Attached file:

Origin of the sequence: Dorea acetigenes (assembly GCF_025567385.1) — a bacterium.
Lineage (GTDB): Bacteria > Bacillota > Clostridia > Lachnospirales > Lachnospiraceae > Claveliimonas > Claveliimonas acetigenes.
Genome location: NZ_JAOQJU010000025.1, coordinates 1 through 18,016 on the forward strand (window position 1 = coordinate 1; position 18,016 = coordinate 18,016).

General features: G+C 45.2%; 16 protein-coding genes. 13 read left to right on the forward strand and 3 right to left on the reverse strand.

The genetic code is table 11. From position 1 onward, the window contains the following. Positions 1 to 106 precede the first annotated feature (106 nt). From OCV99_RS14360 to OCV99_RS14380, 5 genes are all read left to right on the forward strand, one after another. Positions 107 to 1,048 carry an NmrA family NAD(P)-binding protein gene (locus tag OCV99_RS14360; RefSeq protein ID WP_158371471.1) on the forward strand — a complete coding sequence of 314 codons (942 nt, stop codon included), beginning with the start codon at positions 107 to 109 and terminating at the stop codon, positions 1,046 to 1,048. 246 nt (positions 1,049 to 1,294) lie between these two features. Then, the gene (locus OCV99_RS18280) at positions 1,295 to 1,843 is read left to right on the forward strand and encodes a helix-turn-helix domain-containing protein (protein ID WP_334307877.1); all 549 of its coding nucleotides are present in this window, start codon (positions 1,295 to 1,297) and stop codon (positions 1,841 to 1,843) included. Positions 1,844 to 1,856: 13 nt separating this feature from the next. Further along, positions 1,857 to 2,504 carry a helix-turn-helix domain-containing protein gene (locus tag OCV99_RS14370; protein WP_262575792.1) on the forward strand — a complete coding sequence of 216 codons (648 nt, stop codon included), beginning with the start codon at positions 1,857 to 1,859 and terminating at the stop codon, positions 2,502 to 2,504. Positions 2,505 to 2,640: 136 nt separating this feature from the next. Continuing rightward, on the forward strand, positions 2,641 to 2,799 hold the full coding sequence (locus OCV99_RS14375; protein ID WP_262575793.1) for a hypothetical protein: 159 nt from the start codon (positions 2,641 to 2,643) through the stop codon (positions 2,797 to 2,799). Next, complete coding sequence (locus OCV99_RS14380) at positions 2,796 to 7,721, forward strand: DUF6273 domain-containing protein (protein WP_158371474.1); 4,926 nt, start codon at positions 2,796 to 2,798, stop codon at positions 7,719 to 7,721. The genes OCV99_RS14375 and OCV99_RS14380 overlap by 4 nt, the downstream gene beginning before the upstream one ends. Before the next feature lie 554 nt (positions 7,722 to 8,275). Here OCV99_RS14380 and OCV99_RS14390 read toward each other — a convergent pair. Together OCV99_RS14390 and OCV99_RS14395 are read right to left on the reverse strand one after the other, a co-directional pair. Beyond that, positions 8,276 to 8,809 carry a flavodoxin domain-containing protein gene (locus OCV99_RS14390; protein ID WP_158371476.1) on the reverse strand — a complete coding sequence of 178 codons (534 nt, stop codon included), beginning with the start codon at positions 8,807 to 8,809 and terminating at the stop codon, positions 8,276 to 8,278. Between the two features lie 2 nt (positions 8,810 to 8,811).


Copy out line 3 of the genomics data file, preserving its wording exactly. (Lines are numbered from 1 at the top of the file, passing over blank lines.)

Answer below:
Genome location: NZ_JAOQJU010000025.1, coordinates 1 through 18,016 on the forward strand (window position 1 = coordinate 1; position 18,016 = coordinate 18,016).